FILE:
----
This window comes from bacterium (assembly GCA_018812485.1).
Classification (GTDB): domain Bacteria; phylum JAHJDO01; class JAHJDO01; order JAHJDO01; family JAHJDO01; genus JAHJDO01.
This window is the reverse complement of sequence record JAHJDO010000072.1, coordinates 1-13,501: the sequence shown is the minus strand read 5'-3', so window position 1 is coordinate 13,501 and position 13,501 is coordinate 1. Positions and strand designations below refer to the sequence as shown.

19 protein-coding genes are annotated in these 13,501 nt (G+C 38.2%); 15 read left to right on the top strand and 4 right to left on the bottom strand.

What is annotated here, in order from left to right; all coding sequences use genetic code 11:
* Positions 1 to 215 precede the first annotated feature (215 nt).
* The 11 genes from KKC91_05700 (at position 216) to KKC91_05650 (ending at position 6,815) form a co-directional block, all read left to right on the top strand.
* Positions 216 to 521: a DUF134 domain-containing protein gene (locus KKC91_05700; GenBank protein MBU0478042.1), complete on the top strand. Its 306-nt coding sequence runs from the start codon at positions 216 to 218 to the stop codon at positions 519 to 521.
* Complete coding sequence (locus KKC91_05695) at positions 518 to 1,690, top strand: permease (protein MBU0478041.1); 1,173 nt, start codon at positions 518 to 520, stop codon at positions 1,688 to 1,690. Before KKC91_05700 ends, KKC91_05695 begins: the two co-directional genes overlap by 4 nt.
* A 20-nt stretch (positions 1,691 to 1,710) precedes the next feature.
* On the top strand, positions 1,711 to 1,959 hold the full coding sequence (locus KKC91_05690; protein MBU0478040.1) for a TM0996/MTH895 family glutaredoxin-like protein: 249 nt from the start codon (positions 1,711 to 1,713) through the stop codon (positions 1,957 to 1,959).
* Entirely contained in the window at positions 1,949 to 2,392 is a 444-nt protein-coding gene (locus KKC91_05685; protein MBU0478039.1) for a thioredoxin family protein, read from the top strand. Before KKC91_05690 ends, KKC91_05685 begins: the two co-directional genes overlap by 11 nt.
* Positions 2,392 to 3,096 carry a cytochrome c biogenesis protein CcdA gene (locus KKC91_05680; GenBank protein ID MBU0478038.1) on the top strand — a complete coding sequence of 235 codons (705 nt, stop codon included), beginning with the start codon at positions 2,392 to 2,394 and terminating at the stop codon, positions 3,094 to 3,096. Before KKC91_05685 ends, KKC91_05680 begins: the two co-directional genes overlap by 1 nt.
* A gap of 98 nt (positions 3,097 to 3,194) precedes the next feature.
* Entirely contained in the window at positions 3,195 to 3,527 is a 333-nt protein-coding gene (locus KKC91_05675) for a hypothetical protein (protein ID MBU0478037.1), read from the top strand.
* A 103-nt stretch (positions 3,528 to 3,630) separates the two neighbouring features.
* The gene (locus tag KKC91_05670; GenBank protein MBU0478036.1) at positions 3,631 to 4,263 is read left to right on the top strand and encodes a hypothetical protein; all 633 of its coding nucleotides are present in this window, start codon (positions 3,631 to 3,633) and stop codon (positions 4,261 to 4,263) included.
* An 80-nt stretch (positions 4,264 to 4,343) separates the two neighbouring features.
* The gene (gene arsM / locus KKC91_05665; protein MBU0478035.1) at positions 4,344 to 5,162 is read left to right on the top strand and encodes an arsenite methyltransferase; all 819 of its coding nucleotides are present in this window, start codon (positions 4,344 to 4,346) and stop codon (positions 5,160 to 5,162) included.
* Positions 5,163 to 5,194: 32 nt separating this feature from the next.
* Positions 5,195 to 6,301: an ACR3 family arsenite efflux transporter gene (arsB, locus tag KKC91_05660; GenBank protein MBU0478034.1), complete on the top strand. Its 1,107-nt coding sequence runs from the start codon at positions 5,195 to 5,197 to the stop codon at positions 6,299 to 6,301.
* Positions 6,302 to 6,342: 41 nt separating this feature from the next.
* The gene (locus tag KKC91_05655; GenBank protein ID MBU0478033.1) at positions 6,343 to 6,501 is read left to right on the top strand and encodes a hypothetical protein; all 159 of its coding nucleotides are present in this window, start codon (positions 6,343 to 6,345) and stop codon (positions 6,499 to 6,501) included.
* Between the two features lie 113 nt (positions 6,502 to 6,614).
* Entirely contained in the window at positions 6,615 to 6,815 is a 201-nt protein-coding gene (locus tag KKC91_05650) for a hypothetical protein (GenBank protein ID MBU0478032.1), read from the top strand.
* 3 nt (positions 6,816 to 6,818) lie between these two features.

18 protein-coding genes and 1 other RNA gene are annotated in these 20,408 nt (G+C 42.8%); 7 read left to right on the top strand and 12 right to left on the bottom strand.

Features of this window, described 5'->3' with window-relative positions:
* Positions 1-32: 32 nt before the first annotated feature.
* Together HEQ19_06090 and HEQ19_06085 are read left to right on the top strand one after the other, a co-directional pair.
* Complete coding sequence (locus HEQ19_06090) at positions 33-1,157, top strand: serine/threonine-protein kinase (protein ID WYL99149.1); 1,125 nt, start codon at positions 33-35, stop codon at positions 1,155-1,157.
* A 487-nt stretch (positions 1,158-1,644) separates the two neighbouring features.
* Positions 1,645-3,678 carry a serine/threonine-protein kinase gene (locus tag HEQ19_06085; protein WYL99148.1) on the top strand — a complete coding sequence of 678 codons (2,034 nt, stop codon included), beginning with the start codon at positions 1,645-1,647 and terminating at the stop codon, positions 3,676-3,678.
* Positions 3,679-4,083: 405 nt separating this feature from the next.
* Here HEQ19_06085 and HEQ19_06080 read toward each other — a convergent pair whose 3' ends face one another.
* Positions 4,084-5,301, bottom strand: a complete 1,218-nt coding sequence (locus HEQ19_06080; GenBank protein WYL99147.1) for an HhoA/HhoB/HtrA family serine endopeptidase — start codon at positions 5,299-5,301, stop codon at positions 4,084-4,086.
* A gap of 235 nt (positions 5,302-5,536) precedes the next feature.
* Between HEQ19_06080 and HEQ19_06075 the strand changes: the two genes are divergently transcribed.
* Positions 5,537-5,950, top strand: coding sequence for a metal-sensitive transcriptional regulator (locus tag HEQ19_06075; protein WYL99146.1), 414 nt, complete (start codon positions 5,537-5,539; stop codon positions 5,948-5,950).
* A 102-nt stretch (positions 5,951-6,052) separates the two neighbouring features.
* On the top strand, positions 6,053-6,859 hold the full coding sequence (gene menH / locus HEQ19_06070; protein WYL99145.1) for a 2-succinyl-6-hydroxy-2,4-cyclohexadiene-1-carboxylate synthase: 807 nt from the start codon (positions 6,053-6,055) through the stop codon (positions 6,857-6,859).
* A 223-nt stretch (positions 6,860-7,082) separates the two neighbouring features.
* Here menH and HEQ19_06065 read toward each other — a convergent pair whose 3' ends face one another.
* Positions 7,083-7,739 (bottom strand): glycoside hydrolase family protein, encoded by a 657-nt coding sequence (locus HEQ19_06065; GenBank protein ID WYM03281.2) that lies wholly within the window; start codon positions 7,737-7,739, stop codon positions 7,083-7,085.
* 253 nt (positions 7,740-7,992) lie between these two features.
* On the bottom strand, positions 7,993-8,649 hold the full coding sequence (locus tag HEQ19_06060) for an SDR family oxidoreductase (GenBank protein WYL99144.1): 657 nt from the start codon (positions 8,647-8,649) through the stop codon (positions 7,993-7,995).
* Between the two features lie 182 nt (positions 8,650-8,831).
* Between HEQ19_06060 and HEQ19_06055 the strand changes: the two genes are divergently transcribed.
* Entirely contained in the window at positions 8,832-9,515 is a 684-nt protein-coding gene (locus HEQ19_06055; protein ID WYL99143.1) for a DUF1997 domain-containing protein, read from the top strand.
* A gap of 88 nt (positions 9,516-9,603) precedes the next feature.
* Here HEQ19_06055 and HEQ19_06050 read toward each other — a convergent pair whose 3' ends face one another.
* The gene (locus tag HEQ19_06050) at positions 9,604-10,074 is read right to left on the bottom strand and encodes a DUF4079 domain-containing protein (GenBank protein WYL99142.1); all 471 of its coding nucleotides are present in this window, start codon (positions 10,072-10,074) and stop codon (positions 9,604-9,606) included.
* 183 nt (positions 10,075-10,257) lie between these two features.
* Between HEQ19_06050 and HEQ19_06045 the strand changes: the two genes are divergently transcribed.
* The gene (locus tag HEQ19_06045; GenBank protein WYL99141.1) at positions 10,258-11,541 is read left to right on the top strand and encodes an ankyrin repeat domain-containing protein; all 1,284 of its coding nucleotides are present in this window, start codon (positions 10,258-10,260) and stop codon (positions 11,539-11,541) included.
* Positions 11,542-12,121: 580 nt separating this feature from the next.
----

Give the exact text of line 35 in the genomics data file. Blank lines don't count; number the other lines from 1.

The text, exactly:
* Here HEQ19_06085 and HEQ19_06080 read toward each other — a convergent pair whose 3' ends face one another.